You may not be a fan of BMW’s modern range or indeed the drivers of its flashier products, but back in the ’70s and early ’80s the company enjoyed a very different image. Back then, it was a small player on the UK market, much like a German Alfa Romeo or Saab, its customers buying the cars for their engineering and quality.

Back then the fearsome performance of the BMW M cars was some way in the future and although the six-cylinder 323i and 528i range-toppers were swift, they weren’t hardcore sports cars.

Having said that, BMW did have the 2002 Turbo in its back catalogue, which hinted at hidden reserves of enthusiasm within BMW Motorsport which would ultimately deliver the M1 and the 1500 bhp Formula One engines.

For favoured customers, BMW Motorsport had been building up hot rod 5-Series since the mid ’70s by slipping the 3-litre six from the 3.0 CSL into a humble 525 to create a 530i.

When the 635CSi proved to be a hit, the idea was hatched to give the 5-Series the same treatment – which was an easy job since the 6-Series used the 5-Series platform.

Taking the same 218 bhp Bosch-injected 3.5-litre engine, BMW Motorsport added thicker anti-roll bars, Bilstein gas dampers, lower and stiffer springs and a limited-slip diff to the 528i. The result was a 136 mph car which was completely transformed, fully justifying its M badging and no doubt influencing the development of the following generation’s full-fat M5.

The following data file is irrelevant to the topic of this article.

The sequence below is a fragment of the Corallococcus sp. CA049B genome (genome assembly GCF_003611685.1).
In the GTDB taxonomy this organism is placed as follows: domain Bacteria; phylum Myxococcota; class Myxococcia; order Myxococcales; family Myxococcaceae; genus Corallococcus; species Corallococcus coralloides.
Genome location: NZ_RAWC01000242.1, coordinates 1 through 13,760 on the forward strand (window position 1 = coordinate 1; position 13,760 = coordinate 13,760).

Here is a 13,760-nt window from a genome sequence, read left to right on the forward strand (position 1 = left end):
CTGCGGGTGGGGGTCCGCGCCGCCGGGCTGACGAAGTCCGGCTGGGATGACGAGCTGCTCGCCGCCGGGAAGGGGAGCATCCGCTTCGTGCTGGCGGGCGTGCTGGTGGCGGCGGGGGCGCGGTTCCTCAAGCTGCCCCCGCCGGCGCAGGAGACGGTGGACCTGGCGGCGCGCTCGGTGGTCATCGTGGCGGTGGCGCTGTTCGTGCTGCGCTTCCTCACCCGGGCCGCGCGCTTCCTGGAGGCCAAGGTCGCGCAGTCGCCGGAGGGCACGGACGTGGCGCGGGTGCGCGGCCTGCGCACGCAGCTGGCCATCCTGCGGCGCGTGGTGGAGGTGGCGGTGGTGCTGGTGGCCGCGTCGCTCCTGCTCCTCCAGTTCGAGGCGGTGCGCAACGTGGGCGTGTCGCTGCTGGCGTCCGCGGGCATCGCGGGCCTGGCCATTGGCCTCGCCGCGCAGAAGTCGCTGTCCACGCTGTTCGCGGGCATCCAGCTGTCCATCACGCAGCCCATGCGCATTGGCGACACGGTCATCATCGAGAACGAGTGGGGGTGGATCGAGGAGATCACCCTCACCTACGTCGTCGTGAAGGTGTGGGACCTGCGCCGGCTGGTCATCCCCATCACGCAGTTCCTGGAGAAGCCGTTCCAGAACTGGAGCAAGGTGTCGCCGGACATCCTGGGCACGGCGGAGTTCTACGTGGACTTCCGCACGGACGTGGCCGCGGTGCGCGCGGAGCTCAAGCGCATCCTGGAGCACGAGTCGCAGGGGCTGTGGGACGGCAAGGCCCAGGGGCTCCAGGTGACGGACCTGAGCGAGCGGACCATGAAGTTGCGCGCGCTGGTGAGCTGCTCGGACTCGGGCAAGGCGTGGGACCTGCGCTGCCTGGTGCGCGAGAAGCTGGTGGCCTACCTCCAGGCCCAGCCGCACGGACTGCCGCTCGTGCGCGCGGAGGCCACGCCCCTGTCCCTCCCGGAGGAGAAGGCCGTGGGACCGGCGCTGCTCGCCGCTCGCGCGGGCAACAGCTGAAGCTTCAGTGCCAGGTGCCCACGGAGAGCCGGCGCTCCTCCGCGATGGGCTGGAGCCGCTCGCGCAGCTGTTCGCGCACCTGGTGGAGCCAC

In regular trim the M535i was subtle too with just a front and rear spoiler and lattice-style BBS alloys to identify it but BMW would also happily sell you a full set of stick-on BMW Motorsport stripes to recall the 2002 Turbo vibe.

To drive, the M535i is a much more hardcore car than the later M5, less civilised and needing to be grabbed by the scruff of the neck to get the best from it. This immediacy was lost in later hot BMWs and makes the first-generation M535i a significant car in BMW’s history.

Not many E12s of any kind are left these days. Rust saw to most of them, while their slender 195/70 rubber on a 14-inch rim meant many of them ended up in hedges, but the M535i makes a fascinating classic today.